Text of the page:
Defiant V8 Supercars supremo Tony Cochrane has a message for the doomsayers pre-dicting the return of motor racing to Pukekohe will be a financial disaster: get your facts straight.
New Zealand's V8 Supercars race will move back to Auckland's Pukekohe raceway next year for the first time since 2007. The move, which follows a disastrous and costly five-year sojourn in Hamilton, has been slammed by some city leaders.
They are unhappy after a divided Auckland Council voted to spend $10.5 million of ratepayers' money over five years on the event, while Government funding means taxpayers will also be hit in the pocket to the tune of $2.2m.
But Cochrane, the V8 Supercars chairman, said criticism of the event was unfair and there was no financial risk to either taxpayers or ratepayers.
"The biggest difference this time is Auckland Council, Counties Racing and the Government have all insisted that we step into the role of promoter and take on the economic risk.
That [negativity] will all go away in time because we'll do a fantastic event and Auckland will be the beneficiary."
Auckland was simply the only city in New Zealand that could successfully host the V8s, he said. He revealed Wellington and Christchurch also wanted the event, but they were never in contention.
"The bottom line is you can fly from nearly any Australian [state] capital city to Auckland. Auckland is blessed with a number of quality hotels, very good tourism infrastructure and a world class airport. We had to have good access from a tourism point of view and all those roads point to Auckland."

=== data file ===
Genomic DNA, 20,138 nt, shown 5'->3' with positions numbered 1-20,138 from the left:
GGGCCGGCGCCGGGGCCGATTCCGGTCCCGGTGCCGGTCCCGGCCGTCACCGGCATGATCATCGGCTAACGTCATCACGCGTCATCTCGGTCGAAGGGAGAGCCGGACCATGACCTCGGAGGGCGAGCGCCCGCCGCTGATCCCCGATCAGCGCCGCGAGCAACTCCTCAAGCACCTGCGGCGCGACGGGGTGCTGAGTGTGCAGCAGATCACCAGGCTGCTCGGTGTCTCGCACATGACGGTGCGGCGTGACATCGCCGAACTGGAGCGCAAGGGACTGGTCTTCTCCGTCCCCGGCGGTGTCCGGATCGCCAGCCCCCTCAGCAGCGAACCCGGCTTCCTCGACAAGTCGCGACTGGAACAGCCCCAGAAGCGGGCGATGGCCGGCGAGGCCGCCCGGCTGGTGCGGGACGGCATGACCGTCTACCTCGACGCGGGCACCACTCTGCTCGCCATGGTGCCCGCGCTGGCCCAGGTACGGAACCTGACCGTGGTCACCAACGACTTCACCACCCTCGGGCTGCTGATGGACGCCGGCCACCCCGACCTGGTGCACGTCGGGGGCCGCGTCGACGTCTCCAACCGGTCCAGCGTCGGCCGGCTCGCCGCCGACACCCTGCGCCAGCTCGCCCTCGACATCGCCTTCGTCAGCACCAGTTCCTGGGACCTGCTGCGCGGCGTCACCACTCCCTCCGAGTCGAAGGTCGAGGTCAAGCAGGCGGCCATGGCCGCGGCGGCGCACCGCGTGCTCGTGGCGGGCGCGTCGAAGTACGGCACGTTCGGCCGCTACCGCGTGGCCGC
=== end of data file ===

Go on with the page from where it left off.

V8 Supercars would benefit from public money, but that was for one week a year, he said.
"For the other 51 weeks of the year New Zealand motorsport gets the benefit of that [upgraded] facility."
There would not be a repeat of what happened in Hamilton, which he said was the fault of a New Zealand promoter that went bankrupt after "making ridiculous promises" to the Hamilton City Council.
"We actually stepped in and have run the last two [events] at a considerable financial cost to ourselves to try help them out. Hamilton had a $16m to $17m economic return to the region every year from that event, so it wasn't all quite as black as some sectors would paint it."
Auckland authorities had a fixed cost, V8s took the risk and the city would reap plenty of economic benefit.
Spectator interest was still high in the V8s. There were a quarter of a million fans in New Zealand, about five drivers in the championship were Kiwis and two teams were owned by New Zealanders.
"We've got a big TV footprint there. We believe it is very sustainable."
Upgrade work at Pukekohe would begin as soon as September and resource consent was not needed because the raceway had existing-rights use.
"It's pretty major. We're putting in the Hamilton infrastructure and will seriously upgrade virtually all the facilities ...
"It'll pass the latest FIA [Federation Internationale de l'Automobile] standards, which Pukekohe currently wouldn't even have a chance of passing."
They had signed a five-year contract, with a further five-year option.
V8s 'welcome': Wendy
Wendy Metcalfe knows Pukekohe Raceway. After driving it for five years in the amateur Alfa Romeo Sud Series, she knows turn one can be fast and there's a couple of bumps "so you have to settle the car before you go into it".
She also runs the race control room as a volunteer, so she knows about the raceway's resident amorous pigeons. "You can hear them mating on the roof in the spring. Then a few weeks later you hear all the tweeting."
Metcalfe didn't drive a car until she was 20 - she didn't have the confidence. Now she flies around the track in her 1982 Alfa Romeo Sud at up to 180km/h, loving every minute.
She's delighted the V8 Supercars are coming back to Pukekohe and isn't worried about the cost.
"I feel the same as I felt with the Rugby World Cup and the yachting. They're the things that bring colour and life to our community."